Project: Pacific PInball Museum Interior Murals 2007 - 2016
Medium: Acrylics on wallboard / canvas
Location: 1510 Webster Street, Alameda, CA
1.) Main room - 2 walls each 6' x 55'
2.) Canvas works (10 murals) varying sizes 8' x 8' - 10' x 14'
3.) Birthday Party room 3' x 14'
Main Room- As the Pacific Pinball Museum continued to grow and take over new commercial spaces on Webster Street, I'd suggested some mural size pinball graphics to customize the walls. When we moved into the former record store gallery in 2008, I created a design to enhance the space that would be visible above the pinball machines. While sketching the layout late one night, I was alone in the space, with scaffolding and my tool table nearby. No one had been in the storefront for 2-3 hours, and the businesses on either side had been closed since 6:00pm. Although there were a few tenants upstairs, this particular night was completely quiet.
My tape measure was on the table, along with a couple of pencils and some scotch tape. In the silence, I watched as the tape measure suddenly jumped off the table and flew about 7 feet through the air, landing on the floor and almost hitting the wall. There was no spooling sound from inside the mechanism, as one might expect if it had been over-wound, no nothing.
I looked around, and not a soul was there but myself. Later on, at some point, I overheard a story about Jim Morrison, of the Doors, being a former tenant in the building, and heard that some other people had experienced some mysterious, unexplainable happenings there as well. An unnerving experience, for me anyway.
The mural was finished in about a month, with the help of many volunteers, including Ed Cassel, Eric Kos, Doug McFarland, Dave Buchanan and a few others.
2) Canvas Works- While looking at the Marin County Civic Center event space with Michael Scheiss, Executive Director of the PPM, I envisioned murals being displayed above what would become the largest pinball show in the world. Working in my cramped studio space of our houseboat, I created an 10' by 10' reproduction of the artwork from the back glass of Gottlieb's "Majorettes" machine from the early '60s. I projected the image in quadrants, and realigned it by hand, with barely enough room to spare. The finished canvas rolled up was 10 feet long, and getting it out of the hull of the houseboat without any mishaps was an adventure in itself. When the mural was hung at the exposition that first year, most people didn't fully grasp what it was, and mistook it for a giant mylar reproduction. A few old-timers looked more closely, and their jaws remained open for some time.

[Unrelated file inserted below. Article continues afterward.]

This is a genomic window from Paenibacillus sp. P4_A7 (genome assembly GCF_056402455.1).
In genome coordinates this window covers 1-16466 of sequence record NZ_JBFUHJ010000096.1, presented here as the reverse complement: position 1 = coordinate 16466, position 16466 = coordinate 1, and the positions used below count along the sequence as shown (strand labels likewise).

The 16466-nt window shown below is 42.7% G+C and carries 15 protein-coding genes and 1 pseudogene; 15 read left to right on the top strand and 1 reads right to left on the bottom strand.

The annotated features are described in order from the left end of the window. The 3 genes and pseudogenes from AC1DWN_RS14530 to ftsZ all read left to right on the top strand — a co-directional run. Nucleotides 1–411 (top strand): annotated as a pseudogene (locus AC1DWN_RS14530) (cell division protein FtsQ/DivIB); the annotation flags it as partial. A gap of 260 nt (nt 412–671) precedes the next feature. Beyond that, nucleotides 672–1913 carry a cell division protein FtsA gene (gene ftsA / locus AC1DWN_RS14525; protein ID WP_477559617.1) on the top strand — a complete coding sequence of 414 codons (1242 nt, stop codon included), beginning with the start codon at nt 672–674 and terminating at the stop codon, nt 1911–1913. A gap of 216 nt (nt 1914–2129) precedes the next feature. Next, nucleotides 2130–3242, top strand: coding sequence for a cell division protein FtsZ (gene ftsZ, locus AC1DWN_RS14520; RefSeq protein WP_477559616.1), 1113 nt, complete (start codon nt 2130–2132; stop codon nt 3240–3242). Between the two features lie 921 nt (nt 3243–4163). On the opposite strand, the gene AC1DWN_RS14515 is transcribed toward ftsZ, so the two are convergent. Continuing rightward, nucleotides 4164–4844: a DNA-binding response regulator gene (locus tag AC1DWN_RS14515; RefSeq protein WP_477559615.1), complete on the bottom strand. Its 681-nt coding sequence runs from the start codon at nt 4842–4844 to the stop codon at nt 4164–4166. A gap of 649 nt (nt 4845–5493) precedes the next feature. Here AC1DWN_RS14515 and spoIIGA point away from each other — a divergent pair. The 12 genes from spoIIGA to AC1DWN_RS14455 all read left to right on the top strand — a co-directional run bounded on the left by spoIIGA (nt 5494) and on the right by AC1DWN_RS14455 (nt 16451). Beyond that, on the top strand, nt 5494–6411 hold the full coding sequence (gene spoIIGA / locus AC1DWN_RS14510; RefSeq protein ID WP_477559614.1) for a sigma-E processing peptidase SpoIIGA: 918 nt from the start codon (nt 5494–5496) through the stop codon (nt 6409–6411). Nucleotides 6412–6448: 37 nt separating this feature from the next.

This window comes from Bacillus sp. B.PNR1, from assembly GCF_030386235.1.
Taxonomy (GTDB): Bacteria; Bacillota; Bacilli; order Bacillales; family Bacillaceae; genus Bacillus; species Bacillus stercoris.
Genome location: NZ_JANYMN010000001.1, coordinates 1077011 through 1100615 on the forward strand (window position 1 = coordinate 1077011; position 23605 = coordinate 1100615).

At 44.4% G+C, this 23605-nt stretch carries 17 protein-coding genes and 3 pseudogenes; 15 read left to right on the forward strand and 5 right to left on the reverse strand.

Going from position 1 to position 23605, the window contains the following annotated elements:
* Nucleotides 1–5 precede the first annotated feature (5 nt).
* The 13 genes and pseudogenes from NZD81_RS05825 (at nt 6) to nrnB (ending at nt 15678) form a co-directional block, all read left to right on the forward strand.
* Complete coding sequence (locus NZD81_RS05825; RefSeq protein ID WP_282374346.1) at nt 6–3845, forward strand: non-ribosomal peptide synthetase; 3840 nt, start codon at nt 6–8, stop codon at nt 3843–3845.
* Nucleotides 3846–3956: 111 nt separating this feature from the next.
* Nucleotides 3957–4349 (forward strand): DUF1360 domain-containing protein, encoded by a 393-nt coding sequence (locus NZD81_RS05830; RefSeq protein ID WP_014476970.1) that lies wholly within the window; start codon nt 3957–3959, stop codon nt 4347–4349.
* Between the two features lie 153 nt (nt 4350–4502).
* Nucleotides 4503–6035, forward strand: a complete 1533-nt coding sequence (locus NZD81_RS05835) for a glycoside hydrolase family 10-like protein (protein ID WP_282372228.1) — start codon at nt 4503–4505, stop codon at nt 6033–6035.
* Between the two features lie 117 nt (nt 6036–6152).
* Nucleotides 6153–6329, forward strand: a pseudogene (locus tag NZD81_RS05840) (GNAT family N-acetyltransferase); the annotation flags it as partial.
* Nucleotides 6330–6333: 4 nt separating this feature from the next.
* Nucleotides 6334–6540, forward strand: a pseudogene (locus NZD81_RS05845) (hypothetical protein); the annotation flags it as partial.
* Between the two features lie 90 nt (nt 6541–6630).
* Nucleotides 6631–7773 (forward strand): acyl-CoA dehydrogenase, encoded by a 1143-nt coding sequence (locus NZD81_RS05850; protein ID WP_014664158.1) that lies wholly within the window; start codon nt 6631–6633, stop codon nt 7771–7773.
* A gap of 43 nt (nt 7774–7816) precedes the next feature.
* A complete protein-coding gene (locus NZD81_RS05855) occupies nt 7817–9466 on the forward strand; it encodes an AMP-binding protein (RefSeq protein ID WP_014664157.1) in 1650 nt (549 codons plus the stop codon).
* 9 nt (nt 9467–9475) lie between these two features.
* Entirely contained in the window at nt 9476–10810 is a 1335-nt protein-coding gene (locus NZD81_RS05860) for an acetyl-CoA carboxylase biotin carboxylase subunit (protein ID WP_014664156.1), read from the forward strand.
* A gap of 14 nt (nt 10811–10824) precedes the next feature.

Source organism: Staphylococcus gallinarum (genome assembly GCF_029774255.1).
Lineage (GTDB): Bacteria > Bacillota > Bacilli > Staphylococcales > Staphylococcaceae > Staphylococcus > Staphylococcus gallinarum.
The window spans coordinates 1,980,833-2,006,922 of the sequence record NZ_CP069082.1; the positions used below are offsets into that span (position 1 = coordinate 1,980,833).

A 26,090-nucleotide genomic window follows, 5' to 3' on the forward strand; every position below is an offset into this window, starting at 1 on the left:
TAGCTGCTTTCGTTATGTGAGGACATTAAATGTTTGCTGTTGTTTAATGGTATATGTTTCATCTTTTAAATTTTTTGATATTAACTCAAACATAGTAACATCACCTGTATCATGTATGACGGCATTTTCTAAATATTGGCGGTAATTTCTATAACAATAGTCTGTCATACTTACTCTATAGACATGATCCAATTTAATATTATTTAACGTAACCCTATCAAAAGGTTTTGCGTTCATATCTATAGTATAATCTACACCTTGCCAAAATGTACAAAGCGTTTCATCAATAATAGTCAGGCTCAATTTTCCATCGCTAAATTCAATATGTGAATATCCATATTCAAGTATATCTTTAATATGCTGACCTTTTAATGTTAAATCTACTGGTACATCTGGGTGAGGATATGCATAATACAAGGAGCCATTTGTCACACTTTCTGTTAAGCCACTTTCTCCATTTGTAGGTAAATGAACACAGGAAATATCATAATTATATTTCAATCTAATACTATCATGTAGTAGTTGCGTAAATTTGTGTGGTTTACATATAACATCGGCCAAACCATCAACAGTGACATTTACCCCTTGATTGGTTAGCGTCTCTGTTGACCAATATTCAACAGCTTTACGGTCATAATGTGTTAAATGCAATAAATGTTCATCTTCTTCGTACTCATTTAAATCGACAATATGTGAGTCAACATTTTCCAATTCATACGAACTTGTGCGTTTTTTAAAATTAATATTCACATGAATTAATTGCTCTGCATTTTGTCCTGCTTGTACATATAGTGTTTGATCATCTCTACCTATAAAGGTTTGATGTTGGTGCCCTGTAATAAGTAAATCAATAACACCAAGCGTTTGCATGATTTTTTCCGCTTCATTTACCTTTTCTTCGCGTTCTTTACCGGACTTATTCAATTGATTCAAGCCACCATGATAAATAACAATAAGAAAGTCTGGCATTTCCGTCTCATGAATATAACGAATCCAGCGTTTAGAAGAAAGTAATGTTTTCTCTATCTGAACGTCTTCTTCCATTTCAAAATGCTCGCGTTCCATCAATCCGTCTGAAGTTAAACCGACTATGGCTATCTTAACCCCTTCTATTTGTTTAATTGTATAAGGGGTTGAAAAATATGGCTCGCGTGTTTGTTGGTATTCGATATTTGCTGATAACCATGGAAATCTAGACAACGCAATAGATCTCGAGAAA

Word spread, and I was approached by Ed Cassel, who said he might like to create some pinball-themed murals of his own. Over time, Eric Kos and D'arci Rhine joined in the fun, and, to date, over thirty of these hand-painted canvases have been created. Most of these are now on display at our new warehouse.
Most of the canvases are now on display at our new warehouse at Alameda Point building 169. I displayed for the first time my tenth pinball canvas “Queen of Hearts” at my retrospective show at Warehouse 416 in November of 2016. Queen of Hearts will join Flipper on the walls of San Francisco's Musee Mecanique this fall.
3) Birthday party room mural- In early 2016, Ed Cassel and I teamed up again to paint another collage image for the new birthday party room at the Pacific Pinball Museum. This area is now joined and flows from the main room next door. Although normally used as a gallery, we've held some large gatherings there, including our Pinball/Beer events, and the "Sailing Through Pinball" show. This time, I wanted to take some recognizable images from pinball machines, and include them as content in the mural. Joining us were mural painter Kristi Holohan, and her student, Nancy Acosta. The idea was to put in one or two familiar characters, along with some rarer ones, and make a kind of game out of being able to name which images came from which machines.
Dan Fontes (L) with Ed Cassel (R)